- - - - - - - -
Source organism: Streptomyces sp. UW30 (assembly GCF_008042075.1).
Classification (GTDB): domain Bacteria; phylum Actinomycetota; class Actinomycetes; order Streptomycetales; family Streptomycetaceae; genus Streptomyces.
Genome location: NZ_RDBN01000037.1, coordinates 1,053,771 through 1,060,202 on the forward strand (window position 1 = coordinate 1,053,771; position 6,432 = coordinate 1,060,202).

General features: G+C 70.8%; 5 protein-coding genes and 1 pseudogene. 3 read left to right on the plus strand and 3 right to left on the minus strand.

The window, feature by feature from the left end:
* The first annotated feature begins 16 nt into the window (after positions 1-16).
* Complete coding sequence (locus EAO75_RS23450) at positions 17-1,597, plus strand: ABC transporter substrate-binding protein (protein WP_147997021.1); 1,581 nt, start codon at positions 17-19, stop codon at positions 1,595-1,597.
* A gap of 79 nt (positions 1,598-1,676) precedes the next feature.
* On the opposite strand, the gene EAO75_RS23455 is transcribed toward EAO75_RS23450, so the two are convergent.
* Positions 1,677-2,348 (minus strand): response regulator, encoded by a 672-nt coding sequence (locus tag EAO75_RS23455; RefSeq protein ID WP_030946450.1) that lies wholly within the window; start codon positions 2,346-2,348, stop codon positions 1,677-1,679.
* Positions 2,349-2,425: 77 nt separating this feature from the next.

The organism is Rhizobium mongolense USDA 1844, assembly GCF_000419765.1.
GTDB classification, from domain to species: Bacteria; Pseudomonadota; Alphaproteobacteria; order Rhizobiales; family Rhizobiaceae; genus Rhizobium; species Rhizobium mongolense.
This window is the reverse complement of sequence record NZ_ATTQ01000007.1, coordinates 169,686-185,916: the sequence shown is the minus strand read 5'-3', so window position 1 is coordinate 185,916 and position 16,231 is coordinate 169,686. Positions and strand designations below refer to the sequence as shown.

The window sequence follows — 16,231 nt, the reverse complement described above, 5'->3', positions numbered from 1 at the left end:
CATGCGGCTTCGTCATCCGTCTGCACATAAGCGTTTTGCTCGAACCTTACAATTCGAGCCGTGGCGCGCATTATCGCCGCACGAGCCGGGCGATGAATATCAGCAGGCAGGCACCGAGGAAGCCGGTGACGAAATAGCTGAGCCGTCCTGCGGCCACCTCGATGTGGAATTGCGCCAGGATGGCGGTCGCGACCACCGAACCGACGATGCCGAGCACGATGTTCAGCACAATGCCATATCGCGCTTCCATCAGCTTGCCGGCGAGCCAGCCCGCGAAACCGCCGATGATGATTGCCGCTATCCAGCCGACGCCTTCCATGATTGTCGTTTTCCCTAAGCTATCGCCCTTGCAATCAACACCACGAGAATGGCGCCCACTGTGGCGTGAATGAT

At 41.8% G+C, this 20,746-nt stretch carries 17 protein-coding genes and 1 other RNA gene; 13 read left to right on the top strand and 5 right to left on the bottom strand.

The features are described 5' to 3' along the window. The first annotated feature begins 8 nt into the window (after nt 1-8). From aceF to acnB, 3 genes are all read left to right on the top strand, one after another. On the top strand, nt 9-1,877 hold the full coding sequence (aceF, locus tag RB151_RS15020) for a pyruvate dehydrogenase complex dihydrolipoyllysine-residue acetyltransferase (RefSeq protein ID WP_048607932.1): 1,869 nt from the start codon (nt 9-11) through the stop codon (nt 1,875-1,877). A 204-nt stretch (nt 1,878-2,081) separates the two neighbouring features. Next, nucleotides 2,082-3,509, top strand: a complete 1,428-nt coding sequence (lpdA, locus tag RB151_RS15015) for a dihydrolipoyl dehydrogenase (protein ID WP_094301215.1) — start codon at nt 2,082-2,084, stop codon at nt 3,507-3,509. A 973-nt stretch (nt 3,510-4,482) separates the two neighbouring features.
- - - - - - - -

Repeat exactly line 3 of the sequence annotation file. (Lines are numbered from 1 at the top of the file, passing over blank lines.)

Genome location: NZ_RDBN01000037.1, coordinates 1,053,771 through 1,060,202 on the forward strand (window position 1 = coordinate 1,053,771; position 6,432 = coordinate 1,060,202).